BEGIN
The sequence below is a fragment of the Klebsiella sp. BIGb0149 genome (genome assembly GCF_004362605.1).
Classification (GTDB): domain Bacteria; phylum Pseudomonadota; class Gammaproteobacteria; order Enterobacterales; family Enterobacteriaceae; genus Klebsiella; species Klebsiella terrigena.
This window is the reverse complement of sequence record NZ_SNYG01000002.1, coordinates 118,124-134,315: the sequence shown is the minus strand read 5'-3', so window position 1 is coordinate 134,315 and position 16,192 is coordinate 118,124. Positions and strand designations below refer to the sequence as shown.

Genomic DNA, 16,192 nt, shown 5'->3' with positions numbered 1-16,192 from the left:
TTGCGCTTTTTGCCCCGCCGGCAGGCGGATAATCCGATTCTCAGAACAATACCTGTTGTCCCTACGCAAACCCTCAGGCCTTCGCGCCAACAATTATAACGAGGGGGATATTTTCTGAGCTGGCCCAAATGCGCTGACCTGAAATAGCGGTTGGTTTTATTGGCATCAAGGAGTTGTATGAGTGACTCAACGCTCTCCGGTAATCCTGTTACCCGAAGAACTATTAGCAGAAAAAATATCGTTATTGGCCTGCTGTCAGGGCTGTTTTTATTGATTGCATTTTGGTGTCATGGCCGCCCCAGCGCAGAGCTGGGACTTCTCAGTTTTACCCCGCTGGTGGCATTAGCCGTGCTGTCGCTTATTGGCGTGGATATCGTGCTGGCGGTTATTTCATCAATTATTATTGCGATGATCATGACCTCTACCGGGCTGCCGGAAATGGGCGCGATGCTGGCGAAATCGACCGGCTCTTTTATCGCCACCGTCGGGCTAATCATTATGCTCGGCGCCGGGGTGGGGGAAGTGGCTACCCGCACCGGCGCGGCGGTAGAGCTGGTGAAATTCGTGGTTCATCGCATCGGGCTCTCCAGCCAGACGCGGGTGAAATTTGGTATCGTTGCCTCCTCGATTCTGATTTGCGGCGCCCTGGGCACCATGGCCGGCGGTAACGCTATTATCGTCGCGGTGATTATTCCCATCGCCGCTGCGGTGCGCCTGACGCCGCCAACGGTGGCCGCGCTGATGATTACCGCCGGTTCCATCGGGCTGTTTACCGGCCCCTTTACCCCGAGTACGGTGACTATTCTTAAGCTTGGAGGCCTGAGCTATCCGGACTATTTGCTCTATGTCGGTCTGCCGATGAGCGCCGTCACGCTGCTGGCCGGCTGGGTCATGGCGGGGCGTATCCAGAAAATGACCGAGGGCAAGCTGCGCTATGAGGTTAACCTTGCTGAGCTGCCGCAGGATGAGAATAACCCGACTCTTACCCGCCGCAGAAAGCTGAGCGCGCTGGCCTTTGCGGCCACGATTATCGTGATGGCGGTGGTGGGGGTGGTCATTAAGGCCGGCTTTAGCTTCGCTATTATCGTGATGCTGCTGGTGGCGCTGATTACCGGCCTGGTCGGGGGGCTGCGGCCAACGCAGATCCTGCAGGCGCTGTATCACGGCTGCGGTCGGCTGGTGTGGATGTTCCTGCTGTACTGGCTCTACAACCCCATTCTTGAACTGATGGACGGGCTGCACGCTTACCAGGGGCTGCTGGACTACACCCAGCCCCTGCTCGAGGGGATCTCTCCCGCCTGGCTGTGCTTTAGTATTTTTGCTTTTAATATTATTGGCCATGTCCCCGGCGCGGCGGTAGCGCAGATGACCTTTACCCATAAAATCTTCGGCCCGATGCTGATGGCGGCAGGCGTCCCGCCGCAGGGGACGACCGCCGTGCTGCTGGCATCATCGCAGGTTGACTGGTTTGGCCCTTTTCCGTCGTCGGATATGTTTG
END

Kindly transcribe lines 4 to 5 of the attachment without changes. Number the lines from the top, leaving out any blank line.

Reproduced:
Genomic DNA, 16,192 nt, shown 5'->3' with positions numbered 1-16,192 from the left:
TTGCGCTTTTTGCCCCGCCGGCAGGCGGATAATCCGATTCTCAGAACAATACCTGTTGTCCCTACGCAAACCCTCAGGCCTTCGCGCCAACAATTATAACGAGGGGGATATTTTCTGAGCTGGCCCAAATGCGCTGACCTGAAATAGCGGTTGGTTTTATTGGCATCAAGGAGTTGTATGAGTGACTCAACGCTCTCCGGTAATCCTGTTACCCGAAGAACTATTAGCAGAAAAAATATCGTTATTGGCCTGCTGTCAGGGCTGTTTTTATTGATTGCATTTTGGTGTCATGGCCGCCCCAGCGCAGAGCTGGGACTTCTCAGTTTTACCCCGCTGGTGGCATTAGCCGTGCTGTCGCTTATTGGCGTGGATATCGTGCTGGCGGTTATTTCATCAATTATTATTGCGATGATCATGACCTCTACCGGGCTGCCGGAAATGGGCGCGATGCTGGCGAAATCGACCGGCTCTTTTATCGCCACCGTCGGGCTAATCATTATGCTCGGCGCCGGGGTGGGGGAAGTGGCTACCCGCACCGGCGCGGCGGTAGAGCTGGTGAAATTCGTGGTTCATCGCATCGGGCTCTCCAGCCAGACGCGGGTGAAATTTGGTATCGTTGCCTCCTCGATTCTGATTTGCGGCGCCCTGGGCACCATGGCCGGCGGTAACGCTATTATCGTCGCGGTGATTATTCCCATCGCCGCTGCGGTGCGCCTGACGCCGCCAACGGTGGCCGCGCTGATGATTACCGCCGGTTCCATCGGGCTGTTTACCGGCCCCTTTACCCCGAGTACGGTGACTATTCTTAAGCTTGGAGGCCTGAGCTATCCGGACTATTTGCTCTATGTCGGTCTGCCGATGAGCGCCGTCACGCTGCTGGCCGGCTGGGTCATGGCGGGGCGTATCCAGAAAATGACCGAGGGCAAGCTGCGCTATGAGGTTAACCTTGCTGAGCTGCCGCAGGATGAGAATAACCCGACTCTTACCCGCCGCAGAAAGCTGAGCGCGCTGGCCTTTGCGGCCACGATTATCGTGATGGCGGTGGTGGGGGTGGTCATTAAGGCCGGCTTTAGCTTCGCTATTATCGTGATGCTGCTGGTGGCGCTGATTACCGGCCTGGTCGGGGGGCTGCGGCCAACGCAGATCCTGCAGGCGCTGTATCACGGCTGCGGTCGGCTGGTGTGGATGTTCCTGCTGTACTGGCTCTACAACCCCATTCTTGAACTGATGGACGGGCTGCACGCTTACCAGGGGCTGCTGGACTACACCCAGCCCCTGCTCGAGGGGATCTCTCCCGCCTGGCTGTGCTTTAGTATTTTTGCTTTTAATATTATTGGCCATGTCCCCGGCGCGGCGGTAGCGCAGATGACCTTTACCCATAAAATCTTCGGCCCGATGCTGATGGCGGCAGGCGTCCCGCCGCAGGGGACGACCGCCGTGCTGCTGGCATCATCGCAGGTTGACTGGTTTGGCCCTTTTCCGTCGTCGGATATGTTTG